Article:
Sunday, August 29, 2010

Walking Sticks

My walking sticks
Whenever I head out to the woods, one of the things that is always with me is my walking stick.  On those rare occasions that I forget it or can't bring it, I feel like something is missing.  The picture on the right is two of my walking sticks.  The one on the left I've been using for a few years.  It's made from a Basswood sapling cut off to chin height and has an ivy pattern woodburned into it.  Basswood is lightweight and fairly strong although it dents and marks fairly easily.  This one has a couple of years and quite a few miles on it and it still looks good, but you can tell it's been well used.  The stick on the right is one I'm currently working on to try out.  It's a hardwood tool handle from the local lumber store, I've sanded the finish off of it and woodburned a rattlesnake around it.  I still have some details to finish on it but it's almost ready to go.  It's an imported hardwood (Ramen, I believe) and it seems very close to Maple in workability, weight and strength.  A little more pyrography and an oil finish and it'll be ready to go.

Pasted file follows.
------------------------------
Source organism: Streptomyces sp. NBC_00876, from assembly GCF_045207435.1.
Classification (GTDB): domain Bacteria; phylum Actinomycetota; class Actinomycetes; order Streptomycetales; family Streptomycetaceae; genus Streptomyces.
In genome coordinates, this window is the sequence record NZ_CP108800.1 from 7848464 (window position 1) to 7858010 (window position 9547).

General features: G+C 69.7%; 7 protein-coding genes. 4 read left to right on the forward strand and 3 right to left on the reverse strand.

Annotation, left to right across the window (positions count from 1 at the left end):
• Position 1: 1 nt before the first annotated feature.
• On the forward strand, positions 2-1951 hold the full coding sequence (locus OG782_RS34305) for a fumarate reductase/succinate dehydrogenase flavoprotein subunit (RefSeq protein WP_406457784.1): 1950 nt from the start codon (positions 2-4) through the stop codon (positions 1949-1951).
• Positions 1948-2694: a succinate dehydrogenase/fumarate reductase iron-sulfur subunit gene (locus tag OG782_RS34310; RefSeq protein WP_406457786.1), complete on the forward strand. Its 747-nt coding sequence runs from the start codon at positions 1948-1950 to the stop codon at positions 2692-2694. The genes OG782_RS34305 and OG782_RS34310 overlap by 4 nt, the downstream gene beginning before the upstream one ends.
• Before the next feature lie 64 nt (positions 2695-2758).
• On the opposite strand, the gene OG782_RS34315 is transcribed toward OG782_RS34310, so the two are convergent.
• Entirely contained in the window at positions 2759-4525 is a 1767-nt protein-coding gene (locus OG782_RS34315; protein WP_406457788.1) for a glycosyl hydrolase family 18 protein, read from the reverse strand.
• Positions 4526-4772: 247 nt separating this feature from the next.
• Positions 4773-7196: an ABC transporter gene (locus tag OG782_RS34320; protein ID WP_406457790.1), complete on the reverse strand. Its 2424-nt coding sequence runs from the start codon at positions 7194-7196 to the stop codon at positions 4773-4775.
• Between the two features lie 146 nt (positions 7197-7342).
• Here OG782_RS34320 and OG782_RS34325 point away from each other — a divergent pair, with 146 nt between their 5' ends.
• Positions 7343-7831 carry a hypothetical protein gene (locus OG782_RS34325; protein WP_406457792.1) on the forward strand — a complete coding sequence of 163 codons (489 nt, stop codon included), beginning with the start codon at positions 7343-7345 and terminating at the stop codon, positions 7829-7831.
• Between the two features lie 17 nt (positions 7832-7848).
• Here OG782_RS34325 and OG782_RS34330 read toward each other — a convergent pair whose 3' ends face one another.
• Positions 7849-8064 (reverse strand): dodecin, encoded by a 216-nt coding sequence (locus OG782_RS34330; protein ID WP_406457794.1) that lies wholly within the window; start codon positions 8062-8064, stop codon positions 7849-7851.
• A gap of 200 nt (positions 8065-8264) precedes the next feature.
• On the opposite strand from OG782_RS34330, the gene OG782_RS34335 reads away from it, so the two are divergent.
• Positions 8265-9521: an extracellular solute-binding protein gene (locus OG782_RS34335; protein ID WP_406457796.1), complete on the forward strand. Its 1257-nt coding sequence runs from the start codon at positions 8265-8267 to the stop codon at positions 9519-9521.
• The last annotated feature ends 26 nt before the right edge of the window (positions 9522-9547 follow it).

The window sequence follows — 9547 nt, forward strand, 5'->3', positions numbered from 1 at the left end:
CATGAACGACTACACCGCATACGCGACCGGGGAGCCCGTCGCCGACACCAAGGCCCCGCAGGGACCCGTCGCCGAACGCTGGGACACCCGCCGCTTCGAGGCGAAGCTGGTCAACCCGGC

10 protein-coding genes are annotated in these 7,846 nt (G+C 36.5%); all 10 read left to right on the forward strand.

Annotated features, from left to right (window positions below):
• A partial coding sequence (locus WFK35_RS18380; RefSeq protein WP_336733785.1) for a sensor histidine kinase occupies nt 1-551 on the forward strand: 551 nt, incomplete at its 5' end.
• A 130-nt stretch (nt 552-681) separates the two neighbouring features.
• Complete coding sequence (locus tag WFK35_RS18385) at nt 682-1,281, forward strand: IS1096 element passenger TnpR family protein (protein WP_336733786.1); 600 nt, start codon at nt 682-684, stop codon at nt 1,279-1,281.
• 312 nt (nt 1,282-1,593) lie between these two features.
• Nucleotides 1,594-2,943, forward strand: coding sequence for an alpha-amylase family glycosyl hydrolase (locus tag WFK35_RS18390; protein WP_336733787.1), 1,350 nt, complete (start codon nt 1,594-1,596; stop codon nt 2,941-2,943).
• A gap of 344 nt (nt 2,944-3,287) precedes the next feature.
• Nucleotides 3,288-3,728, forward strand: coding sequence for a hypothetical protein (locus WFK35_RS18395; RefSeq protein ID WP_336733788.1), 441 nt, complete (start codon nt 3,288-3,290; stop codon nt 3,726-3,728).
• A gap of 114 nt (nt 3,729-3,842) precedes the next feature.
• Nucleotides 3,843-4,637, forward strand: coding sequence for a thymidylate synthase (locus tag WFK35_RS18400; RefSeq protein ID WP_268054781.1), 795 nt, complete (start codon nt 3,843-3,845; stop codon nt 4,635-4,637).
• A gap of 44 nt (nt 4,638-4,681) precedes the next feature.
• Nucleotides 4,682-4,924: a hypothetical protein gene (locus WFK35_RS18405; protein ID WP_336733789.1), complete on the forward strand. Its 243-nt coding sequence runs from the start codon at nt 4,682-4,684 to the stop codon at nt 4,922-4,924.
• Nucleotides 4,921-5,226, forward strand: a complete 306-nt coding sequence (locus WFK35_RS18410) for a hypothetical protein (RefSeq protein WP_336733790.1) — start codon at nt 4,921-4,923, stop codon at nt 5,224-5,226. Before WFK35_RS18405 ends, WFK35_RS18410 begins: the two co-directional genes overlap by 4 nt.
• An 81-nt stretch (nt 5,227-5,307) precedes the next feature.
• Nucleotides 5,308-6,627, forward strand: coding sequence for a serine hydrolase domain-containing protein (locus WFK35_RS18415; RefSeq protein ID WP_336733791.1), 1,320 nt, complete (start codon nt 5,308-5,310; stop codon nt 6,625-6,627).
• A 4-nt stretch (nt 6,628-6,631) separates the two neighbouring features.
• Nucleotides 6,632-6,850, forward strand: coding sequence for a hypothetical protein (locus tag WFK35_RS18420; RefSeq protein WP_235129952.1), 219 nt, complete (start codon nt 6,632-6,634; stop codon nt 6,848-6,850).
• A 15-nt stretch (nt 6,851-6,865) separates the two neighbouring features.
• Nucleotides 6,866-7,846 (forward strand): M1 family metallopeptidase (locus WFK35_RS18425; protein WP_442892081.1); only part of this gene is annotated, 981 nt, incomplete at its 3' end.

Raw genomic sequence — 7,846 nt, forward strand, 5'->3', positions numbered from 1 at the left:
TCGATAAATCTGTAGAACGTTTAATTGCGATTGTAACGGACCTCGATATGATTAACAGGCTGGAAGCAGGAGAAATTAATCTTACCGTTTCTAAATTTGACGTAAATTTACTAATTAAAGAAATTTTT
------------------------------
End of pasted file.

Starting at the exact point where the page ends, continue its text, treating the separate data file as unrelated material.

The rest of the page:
As with most of us, I don't like to carry anything in the woods that doesn't have mutiple uses, So as shown in the picture below, I drill a hole in my sticks at the perfect height to be used as a pole in various tarp setups.  That way I'm not looking around for the right height stick and I can get a tarp setup quickly if it starts raining or getting dark out. 
Tarp Setup with walking stick
I also have a little bit better peace of mind with a good, heavy piece of wood in my hand while on an outing.  I've used my sticks to ward off loose dogs in the woods, to encourage wild creatures to keep moving across a trail and to clear debris from my path. I've never had an altercation with another person in the woods and hope I never do, but I'm confident a hardwood walking stick would make an effective defensive weapon if that were to happen.  So if you don't already use one, grab yourself a walking stick and give it a try.  I can't imagine being in the woods without one. Thanks for reading.

1 comment:

  1. Can be good for steadying a gun, and testing the depth of water when crossing and BEFORE you step in!
    Good post.